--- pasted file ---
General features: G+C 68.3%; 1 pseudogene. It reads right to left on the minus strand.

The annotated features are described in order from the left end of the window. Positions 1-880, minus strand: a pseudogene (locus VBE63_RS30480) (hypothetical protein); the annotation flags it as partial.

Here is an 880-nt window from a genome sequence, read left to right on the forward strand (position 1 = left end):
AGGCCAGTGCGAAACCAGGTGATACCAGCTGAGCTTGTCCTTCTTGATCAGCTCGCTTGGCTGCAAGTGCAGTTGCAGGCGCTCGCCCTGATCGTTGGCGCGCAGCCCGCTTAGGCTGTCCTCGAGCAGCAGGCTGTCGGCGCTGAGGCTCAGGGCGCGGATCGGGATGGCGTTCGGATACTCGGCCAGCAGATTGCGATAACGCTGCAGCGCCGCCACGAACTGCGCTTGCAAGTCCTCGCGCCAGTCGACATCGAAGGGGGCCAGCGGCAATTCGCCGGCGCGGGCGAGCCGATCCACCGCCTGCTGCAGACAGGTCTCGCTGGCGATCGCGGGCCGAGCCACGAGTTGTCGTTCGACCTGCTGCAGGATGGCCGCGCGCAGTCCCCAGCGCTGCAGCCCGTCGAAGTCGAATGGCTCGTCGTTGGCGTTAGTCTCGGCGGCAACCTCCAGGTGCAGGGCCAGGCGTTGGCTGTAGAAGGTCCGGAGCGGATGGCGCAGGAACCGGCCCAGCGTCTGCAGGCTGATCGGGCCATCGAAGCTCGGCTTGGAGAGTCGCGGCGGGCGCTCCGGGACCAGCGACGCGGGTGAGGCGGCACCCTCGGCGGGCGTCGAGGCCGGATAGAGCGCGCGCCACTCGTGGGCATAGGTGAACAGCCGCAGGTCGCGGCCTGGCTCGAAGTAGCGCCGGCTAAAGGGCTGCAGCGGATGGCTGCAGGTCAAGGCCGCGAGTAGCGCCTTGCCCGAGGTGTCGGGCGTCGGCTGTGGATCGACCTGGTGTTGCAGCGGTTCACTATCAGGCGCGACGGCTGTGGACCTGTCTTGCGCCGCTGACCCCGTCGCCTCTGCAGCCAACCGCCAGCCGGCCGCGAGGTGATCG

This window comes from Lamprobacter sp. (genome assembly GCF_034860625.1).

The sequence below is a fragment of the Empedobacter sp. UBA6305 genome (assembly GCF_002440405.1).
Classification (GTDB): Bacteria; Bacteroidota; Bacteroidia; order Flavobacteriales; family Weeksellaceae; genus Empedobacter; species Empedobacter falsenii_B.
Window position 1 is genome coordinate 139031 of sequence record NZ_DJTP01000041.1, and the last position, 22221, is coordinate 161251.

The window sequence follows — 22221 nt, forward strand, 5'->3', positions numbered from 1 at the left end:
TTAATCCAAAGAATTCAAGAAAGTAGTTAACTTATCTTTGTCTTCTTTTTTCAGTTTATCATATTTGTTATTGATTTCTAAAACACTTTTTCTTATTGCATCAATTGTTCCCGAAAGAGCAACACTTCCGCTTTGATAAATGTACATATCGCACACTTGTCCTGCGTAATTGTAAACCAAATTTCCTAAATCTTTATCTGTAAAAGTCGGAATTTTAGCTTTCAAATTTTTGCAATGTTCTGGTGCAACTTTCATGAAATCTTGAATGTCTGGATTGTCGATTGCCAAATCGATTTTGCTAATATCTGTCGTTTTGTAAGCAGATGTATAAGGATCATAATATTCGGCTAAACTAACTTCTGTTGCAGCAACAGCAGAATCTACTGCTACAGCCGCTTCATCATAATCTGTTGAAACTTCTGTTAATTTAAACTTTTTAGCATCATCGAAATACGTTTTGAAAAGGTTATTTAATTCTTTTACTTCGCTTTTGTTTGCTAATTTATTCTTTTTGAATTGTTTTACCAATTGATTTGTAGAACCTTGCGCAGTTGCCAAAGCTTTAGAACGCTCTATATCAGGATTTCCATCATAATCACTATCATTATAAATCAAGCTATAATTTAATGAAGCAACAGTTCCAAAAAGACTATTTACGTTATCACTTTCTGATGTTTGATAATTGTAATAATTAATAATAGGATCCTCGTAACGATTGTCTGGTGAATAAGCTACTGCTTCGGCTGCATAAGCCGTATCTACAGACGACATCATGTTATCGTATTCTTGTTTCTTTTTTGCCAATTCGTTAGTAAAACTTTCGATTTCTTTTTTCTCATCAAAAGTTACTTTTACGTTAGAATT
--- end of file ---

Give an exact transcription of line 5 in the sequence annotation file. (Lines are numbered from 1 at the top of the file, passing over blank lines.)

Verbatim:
This window comes from Lamprobacter sp. (genome assembly GCF_034860625.1).